The importance of tax planning
Mankind has been paying taxes for hundreds of centuries. In fact, a quick Google search will tell you that the first known instance of taxation took place in Ancient Egypt around 3000 – 2800 BC. Since then, taxation as a policy has endured and has become almost ubiquitous. Today, most countries across the world levy both direct and indirect taxes as a means to provide for the public and common needs of the country’s population. Interestingly, direct taxation or tax on your income is often viewed as a burden with most people looking for some kind of relief in direct taxation. This perspective stems from the fact that direct tax reduces your overall income and can thus have an impact on your financial journey.
Tax planning is essential
The good part is that the burden of tax on your income can easily be reduced through astute tax planning. The main advantage of tax planning is that it can help you reduce your overall direct tax outgo, thereby ensuring that your net income increases. The government has mandated several ways by which you can save taxes and reduce your taxable income. As per the Income Tax Act, 1961, there are various investments and payments that you can make and claim as a deduction to reduce your taxable income and thus the tax outgo.
Inarguably, the main benefit of tax planning is to reduce tax and increase income in hand. However, tax planning also has an added advantage. Under chapter vi A of the Income Tax Act, 1961, investments in certain instruments can be claimed as a tax deduction with an annual limit of Rs. 1,50,000. For example, you could invest in an Equity Linked Savings Scheme (ELSS) mutual fund or contribute to the Public Provident Fund (PPF) and claim the amount paid as a tax deduction. These are just two examples. There are several other investment options that are available under chapter vi A. By doing so, you can also explore the potential of generating income.
Thus, astute tax planning has two primary benefits. One, it helps you reduce your tax outgo and two, it can help you reap the benefits of investing through potential future gains. However, you must not leave tax planning until the end of the financial year. As it is said, ‘a stitch in time saves nine’. Thus, tax planning in advance can save you from unnecessary stress in the last quarter of the financial year.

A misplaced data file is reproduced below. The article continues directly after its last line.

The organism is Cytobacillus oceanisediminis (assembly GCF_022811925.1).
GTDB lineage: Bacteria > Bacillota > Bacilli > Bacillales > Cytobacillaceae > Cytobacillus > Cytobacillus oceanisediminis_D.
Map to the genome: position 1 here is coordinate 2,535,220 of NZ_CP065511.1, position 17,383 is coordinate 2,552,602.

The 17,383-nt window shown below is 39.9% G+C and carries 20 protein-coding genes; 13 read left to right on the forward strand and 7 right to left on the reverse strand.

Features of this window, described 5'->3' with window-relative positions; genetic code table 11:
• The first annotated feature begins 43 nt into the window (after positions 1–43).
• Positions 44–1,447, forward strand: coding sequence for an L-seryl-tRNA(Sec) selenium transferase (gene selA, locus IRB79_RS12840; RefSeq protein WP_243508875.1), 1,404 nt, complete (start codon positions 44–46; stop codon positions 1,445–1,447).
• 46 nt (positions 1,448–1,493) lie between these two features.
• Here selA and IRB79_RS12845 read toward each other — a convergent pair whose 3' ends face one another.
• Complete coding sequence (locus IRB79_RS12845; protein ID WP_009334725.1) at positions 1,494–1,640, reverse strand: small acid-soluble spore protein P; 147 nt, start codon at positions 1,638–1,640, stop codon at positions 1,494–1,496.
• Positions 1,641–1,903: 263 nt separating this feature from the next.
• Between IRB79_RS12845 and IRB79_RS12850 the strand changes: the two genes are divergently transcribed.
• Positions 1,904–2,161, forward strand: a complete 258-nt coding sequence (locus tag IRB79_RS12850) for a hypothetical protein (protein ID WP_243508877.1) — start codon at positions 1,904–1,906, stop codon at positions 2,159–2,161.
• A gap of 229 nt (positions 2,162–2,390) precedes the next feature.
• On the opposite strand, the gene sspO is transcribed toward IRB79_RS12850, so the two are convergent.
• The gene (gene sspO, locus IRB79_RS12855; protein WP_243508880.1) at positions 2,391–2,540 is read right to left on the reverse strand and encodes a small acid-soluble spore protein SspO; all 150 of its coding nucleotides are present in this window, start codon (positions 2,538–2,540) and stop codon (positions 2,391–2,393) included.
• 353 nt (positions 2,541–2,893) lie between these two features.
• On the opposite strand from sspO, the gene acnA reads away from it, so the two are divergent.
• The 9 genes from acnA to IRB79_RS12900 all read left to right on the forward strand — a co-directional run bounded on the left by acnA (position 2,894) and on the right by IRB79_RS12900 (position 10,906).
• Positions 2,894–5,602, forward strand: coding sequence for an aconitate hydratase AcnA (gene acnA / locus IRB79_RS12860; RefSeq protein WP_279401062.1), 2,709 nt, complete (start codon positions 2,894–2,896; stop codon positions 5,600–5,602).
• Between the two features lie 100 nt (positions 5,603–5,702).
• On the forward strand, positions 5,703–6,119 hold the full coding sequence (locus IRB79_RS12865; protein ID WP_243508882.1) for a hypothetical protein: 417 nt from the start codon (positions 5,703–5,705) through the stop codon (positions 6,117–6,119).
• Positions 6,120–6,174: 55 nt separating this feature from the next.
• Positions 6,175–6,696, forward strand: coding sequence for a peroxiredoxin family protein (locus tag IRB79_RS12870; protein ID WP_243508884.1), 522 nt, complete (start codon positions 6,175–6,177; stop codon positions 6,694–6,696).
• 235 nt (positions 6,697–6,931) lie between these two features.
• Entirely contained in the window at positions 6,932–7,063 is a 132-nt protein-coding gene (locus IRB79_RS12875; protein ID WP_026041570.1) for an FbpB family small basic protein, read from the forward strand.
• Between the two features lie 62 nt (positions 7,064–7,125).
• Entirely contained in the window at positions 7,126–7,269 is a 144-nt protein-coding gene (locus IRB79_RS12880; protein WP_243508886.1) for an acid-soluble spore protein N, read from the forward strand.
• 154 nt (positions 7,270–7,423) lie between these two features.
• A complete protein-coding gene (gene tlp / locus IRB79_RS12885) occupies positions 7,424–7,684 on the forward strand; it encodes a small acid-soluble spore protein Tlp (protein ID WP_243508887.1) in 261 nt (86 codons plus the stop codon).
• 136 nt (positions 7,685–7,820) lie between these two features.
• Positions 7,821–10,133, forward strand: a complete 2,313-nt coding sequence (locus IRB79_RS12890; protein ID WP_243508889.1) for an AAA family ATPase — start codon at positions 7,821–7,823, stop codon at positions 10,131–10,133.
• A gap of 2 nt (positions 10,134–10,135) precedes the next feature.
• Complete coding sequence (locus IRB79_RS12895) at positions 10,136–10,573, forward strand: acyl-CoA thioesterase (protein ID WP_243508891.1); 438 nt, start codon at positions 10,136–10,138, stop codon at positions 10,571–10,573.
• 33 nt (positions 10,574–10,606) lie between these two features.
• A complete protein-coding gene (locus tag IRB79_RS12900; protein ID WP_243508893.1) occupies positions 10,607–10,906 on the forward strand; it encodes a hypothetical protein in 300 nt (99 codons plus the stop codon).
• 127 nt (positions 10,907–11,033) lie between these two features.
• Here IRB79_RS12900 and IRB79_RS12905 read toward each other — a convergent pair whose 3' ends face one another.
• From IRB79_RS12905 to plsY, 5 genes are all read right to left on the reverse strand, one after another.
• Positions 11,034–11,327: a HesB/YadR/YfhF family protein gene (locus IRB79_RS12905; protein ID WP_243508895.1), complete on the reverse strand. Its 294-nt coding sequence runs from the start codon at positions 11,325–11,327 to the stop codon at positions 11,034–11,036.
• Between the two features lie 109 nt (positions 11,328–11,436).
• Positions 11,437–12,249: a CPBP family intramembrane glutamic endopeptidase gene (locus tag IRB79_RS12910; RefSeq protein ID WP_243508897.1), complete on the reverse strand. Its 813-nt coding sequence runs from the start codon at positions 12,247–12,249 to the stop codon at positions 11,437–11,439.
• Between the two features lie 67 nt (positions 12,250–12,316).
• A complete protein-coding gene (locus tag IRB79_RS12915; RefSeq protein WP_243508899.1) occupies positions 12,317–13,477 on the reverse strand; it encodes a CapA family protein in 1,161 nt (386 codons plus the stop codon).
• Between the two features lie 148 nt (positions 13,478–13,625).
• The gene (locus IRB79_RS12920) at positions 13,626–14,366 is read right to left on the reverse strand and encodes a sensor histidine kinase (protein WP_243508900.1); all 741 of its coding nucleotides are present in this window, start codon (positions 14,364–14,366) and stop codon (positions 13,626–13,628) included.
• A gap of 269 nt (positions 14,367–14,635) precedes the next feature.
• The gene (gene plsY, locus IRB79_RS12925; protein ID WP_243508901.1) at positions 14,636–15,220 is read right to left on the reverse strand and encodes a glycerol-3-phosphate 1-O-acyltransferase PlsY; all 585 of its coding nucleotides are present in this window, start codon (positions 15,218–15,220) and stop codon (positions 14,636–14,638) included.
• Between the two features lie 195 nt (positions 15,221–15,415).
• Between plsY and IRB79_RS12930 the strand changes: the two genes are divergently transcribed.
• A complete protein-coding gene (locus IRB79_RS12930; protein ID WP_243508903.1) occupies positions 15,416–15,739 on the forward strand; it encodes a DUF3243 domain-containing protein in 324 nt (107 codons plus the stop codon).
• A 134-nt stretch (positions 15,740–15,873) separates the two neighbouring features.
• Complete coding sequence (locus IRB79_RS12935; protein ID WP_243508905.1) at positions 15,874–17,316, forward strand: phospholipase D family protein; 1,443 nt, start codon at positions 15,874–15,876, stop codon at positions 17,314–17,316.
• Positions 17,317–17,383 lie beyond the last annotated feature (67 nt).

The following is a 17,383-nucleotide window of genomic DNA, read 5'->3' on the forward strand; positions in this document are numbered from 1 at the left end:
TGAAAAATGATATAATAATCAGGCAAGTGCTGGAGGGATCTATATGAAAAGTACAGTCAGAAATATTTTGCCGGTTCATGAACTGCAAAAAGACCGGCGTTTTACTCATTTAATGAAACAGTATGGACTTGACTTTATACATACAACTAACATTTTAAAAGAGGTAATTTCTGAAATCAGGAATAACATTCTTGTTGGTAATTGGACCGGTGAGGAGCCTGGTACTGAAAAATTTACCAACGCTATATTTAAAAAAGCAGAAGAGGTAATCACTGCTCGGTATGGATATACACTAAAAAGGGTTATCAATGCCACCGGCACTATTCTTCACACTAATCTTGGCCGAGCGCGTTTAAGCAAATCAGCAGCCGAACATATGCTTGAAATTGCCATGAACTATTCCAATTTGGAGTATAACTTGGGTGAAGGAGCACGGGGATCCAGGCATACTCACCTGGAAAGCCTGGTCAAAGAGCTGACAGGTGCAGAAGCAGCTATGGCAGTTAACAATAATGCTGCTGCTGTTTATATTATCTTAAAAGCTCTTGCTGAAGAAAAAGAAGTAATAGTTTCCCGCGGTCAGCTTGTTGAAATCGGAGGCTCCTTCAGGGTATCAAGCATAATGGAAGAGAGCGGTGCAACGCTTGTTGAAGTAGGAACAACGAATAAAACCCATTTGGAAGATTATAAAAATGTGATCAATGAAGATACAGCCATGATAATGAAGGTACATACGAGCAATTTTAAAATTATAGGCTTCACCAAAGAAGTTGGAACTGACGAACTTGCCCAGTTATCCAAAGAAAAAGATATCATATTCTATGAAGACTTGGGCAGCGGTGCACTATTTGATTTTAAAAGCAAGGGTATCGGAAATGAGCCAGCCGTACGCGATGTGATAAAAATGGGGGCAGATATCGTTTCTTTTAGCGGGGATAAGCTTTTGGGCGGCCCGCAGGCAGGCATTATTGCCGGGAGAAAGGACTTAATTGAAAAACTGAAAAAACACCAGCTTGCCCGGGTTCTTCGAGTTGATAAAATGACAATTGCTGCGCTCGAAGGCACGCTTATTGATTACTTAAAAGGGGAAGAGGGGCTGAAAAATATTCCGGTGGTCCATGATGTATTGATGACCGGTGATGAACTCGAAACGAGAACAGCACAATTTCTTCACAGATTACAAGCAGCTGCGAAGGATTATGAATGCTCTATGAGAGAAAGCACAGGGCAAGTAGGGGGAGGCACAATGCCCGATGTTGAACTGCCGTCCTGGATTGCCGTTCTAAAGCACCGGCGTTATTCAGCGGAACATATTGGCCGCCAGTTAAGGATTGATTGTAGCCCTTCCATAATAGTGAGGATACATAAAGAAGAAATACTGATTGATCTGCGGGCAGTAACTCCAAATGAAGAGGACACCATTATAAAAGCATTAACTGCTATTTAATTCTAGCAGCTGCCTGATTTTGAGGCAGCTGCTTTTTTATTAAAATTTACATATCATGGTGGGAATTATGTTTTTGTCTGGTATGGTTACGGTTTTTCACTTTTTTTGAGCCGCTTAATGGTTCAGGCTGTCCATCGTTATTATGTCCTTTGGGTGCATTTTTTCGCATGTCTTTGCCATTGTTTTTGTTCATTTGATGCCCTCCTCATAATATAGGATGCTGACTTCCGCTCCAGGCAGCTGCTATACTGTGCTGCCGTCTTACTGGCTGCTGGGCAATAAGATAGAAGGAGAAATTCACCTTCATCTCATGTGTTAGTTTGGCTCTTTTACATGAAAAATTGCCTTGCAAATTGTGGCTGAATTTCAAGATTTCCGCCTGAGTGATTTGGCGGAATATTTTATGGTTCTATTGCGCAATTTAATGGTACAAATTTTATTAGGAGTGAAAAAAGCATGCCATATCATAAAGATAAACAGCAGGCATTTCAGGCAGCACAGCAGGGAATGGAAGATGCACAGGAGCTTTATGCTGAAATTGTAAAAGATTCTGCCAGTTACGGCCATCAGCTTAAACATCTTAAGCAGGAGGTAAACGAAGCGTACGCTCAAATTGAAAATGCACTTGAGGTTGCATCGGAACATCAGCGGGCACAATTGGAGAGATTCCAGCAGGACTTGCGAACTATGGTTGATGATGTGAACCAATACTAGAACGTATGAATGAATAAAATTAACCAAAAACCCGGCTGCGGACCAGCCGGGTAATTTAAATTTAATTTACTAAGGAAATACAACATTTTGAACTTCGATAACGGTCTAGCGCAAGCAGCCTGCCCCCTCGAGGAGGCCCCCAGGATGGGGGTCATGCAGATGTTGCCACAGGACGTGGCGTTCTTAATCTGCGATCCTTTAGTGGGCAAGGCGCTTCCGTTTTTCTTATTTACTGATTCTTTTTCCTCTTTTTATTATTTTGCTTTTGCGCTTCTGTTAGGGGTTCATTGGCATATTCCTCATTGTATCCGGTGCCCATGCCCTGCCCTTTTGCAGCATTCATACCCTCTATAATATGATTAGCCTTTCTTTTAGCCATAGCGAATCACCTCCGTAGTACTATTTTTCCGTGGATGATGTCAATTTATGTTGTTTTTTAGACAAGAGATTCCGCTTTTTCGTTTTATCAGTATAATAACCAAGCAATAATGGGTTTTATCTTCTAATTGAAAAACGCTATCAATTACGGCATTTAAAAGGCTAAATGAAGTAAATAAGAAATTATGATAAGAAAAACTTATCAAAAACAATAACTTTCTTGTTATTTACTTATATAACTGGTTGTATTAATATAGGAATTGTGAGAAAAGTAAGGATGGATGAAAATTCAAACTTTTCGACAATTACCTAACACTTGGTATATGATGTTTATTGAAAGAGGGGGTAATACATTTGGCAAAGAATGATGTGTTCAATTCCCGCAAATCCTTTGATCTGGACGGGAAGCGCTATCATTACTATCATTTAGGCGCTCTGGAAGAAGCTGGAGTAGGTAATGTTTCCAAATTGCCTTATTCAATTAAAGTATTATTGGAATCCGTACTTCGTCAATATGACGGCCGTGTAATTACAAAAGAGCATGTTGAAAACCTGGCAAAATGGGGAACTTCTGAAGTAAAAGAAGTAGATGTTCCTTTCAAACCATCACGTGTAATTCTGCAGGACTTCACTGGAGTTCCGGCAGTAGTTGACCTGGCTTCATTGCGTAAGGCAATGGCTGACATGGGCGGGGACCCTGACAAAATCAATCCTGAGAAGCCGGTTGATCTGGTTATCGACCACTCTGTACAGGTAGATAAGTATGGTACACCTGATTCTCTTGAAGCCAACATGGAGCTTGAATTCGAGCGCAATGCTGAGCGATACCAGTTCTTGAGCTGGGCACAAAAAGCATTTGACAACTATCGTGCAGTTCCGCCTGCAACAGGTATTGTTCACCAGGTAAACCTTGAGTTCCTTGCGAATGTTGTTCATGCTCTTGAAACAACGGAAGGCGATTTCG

Let’s understand the importance of tax planning with a simple example.
On 2nd January 2022, Arun came into office in a cheerful mood. Things were looking up, he had spent the last week of 2021 with his family, and now he was looking forward to his annual appraisal. However, an email from HR shed gloom over his day. You see, he had just received an email from HR requesting for investment declaration proof. At the beginning of the year, he had claimed a tax deduction of INR 1,50,000, the benefit of which he had enjoyed through the year. However, he had actually not bothered making the necessary investment and now was finding it difficult to submit the necessary proofs. Unfortunately, he was only able to make investments worth Rs. 1,00,000 and had to actually pay back the balance deduction of Rs. 50,000. This resulted in a double whammy. Firstly, his income in hand reduced since a larger proportion of tax got deducted to adjust for the deduction that he had claimed at the beginning of the year but for which he could not provide any proof. And, secondly, he had to suddenly make an unplanned and lumpsum investment of Rs. 1,00,000. Since this was unplanned, it put his financial plan off track. It turned out to be a lose-lose situation for Arun. Interestingly, he could have easily avoided this situation if he had simply done his tax planning at the beginning of the financial year and in an astute manner.
You can avoid being in the same situation as Arun by planning for your taxes in advance. Inarguably, tax planning is important if you want to reduce your overall tax burden. However, with the many tax savings schemes available, it is also important for you to choose the right investments for tax savings.
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